Below is an unedited transcript of the video interview I conducted with Cory Booker, Mayor of Newark, NJ, in April.
Twitter calls itself a “real-time information network that connects you to the latest stories, ideas, opinions and news about what you find interesting.” That network is defined by its personalization: The person who assembles her feed is the person who reads it. This is usually a benefit. Last Friday it became a distraction.
The Huffington Post on Monday launched its latest foray into video with a twist: Live programs that are intended to get people to talk about the segment in real time.
Bluefin Labs– a company that tracks a brand’s perception on social media sites while a commercial airs on TV– has named a new CEO. JP Maheu has signed on with the fledgling company as CEO while its co-founder Deb Roy will take up the role of chairman.
If every cloud has a silver lining, the silver lining for global venture capitalists during the current economic gloom appears to be cloud computing, according to results of a confidence survey from Deloitte and the National Venture Capital Association released Monday.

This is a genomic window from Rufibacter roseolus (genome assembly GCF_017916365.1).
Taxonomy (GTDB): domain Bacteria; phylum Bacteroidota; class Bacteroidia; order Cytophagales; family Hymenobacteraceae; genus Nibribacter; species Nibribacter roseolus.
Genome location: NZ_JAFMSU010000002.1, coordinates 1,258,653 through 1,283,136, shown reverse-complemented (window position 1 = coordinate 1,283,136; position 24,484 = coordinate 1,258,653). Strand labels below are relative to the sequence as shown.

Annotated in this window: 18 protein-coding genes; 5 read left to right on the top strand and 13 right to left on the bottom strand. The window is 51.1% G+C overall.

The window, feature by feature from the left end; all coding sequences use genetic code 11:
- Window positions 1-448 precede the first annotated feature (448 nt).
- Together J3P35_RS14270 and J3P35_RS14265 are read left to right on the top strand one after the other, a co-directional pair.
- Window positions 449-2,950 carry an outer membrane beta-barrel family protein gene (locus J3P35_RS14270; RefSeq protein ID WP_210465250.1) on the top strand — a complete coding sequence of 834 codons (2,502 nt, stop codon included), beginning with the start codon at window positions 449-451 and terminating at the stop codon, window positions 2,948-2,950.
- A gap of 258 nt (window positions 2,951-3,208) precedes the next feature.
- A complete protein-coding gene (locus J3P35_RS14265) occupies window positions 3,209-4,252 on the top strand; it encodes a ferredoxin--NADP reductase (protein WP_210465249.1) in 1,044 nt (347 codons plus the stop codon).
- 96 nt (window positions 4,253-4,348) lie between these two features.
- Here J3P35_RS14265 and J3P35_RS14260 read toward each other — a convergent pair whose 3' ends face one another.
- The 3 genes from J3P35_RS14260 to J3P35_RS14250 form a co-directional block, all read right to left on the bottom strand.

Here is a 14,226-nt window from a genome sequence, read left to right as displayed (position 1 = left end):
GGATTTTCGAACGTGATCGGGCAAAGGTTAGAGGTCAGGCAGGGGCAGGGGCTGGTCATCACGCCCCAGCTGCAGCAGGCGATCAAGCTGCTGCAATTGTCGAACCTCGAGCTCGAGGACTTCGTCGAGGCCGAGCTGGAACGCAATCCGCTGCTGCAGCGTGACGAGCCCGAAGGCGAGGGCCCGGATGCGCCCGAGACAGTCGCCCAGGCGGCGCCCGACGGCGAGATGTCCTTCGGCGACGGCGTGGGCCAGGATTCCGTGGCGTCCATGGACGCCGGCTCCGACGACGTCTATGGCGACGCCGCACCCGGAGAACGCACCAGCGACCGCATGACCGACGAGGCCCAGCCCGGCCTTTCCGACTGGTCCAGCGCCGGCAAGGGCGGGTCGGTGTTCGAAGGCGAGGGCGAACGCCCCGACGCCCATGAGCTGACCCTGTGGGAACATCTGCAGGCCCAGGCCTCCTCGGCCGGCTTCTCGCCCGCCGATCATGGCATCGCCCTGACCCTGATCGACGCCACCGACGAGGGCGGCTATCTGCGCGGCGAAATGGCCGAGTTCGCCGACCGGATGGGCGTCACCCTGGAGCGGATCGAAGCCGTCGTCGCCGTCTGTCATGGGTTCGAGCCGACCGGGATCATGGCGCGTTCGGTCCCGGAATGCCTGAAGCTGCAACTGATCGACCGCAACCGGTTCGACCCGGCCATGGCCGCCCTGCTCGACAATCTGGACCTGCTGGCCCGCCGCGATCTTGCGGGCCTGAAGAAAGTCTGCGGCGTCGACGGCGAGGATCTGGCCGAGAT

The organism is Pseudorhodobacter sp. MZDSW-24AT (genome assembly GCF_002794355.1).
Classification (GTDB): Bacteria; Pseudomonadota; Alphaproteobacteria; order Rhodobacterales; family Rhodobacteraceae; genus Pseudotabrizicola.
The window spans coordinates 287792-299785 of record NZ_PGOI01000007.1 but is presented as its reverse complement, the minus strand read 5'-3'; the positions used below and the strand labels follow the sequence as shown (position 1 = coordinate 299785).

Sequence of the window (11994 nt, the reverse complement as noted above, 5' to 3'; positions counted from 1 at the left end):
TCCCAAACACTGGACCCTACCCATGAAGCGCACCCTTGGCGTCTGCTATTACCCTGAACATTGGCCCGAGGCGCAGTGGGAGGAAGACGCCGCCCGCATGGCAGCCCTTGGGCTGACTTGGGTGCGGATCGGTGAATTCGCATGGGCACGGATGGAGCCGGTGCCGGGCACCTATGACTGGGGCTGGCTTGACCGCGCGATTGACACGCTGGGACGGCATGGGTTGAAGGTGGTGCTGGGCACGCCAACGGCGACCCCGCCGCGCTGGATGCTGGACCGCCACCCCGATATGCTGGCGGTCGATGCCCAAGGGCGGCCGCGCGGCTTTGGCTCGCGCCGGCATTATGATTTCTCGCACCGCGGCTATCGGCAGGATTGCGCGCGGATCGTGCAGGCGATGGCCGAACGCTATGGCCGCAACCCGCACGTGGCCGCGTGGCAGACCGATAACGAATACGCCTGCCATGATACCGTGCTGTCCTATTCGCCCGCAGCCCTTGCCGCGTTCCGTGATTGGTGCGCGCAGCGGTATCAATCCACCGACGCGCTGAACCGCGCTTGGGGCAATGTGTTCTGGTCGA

The two speakers from Twitter -- Ryan Sarver and Doug Williams -- had just left the stage at Big Boulder, a data conference I'm attending in Colorado, when Twitter, the service, went down Thursday. Neither of them have anything to do with keeping the service up and running, but the restless audience probably still would've thrown the hotel-provided notepads and candies at them if they could've. Such was the level of dissatisfaction about the Twitter platform's outage yesterday -- and let's face it, any day a service we rely on goes out, even when the crowd in question doesn't consist of users and consumers of social big data, and the odd journalist.
Silicon Valley start-up Swipp says it has raised $3.5 million in funding from venture firm Old Willow Partners, an early investors in Groupon. It will use the cash to develop and launch its first products sometime in late fall. On the subject of what exactly those products will be, Chief Executive and co-founder Don Thorson was cagey. But it seems like he’s aiming to create a social network where it would be easier for consumers and merchants to analyze or make money from data than on say Twitter or Facebook.
From firing off angry tweets to writing nasty Yelp reviews, there are many ways to vent about bad customer service in the age of social media.